Thursday, May 1, 2014

the Way

"All the way to heaven is heaven because Jesus said, 'I am the Way.'" - St. Catherine of Siena

Scrolling through my Facebook feed last night, I noticed that Fr. James Martin, SJ, had posted the above quote as an evening meditation. I think it's beautiful.

I also realize that it doesn't mesh well with the way we think about life most of the time. It's good to think about quotes like this, and see what we can learn from them - even if it may turn our perspective on its head, so to speak.

If we acknowledge that Jesus is indeed the Way, and we are truly committed to following him - then yes, all the way to heaven is heaven.

But it's not, we say. This is no bed of roses. Life is hard. It can be painful. There's nothing heavenly about that.

Or is there?

I think it goes without saying that the difficulties and pain we experience in life are not a reflection of what we believe heaven will be like when we (God willing!) get there someday. Given this, how can the difficulties and pain we endure in life in any way be the "heaven" of which St. Catherine speaks?

Perhaps because the difficulties and pains - all the suffering that is associated with our human condition - are supposed to help us get to heaven. If that is the case, then we can begin to see the wisdom in the words of this great saint.

To some extent, it comes down to whether or not we believe our suffering has meaning, whether or not we believe our suffering is worth something. And when you get right down to it, it has even less to do with whether or not we believe our suffering is worth something, and more to do with how much it is worth to GOD. In other words, is our suffering redemptive? Can God effect the work of salvation in our souls when we suffer?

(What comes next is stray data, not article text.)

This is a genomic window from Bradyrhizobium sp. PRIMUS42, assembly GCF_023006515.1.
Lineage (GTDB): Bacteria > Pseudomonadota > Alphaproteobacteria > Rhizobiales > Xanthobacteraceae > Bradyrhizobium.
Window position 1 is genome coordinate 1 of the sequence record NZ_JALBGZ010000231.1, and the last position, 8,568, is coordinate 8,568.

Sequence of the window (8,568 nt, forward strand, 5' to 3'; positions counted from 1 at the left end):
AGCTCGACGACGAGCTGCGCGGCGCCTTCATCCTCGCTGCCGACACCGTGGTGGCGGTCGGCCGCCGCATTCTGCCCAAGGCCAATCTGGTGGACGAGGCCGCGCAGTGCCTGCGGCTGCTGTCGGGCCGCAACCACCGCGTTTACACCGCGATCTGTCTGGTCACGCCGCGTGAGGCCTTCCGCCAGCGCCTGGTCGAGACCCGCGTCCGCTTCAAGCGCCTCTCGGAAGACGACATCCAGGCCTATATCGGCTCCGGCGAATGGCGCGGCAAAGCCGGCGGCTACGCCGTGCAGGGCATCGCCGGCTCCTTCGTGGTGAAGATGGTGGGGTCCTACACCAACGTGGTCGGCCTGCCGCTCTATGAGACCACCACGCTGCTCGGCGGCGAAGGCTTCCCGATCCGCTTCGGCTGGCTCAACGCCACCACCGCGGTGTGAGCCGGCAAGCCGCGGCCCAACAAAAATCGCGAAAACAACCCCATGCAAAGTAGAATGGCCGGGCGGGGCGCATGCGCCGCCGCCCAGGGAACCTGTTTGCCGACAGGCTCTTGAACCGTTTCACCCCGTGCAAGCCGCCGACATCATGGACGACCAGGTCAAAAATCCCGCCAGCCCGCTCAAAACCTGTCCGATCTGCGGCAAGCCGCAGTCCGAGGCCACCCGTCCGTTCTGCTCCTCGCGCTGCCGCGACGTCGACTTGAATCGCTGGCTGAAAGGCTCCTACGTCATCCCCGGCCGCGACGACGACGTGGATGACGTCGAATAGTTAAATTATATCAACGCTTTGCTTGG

If we got into a discussion of why suffering exists, and why, as children of a good God, we still suffer, we'd be here for a long time. I don't claim to have those answers. I often find myself grieving for loved ones who are suffering in some way.

I do believe that our suffering can be redemptive, though. There's a Catholic saying as old as the hills: "Offer it up!"  The idea being, when you encounter some kind of suffering - whether it's a toothache or a heartache or anything in between - that you offer it to God, for an intention you hold close to your heart, or for yourself (that "refiner's fire," purifying your soul), or someone in your life... And God, who is loving and good, can bring about good through that suffering. We already know that God can bring good out of incredible suffering - all we need do is consider Christ's death and resurrection to remind ourselves.

It doesn't mean it's easy, and it's not. But I think this is part of what St. Catherine was getting at - we know Christ suffered; if he is the Way, that means we will suffer, too, on our way to him. When we know our ultimate goal is heaven, everything we go through to get there is part of heaven - because bit by bit, it's helping us get there. It hearkens back to the words of St. Therese of Lisieux, as she suffered with tuberculosis: "Everything is a grace because everything is God's gift."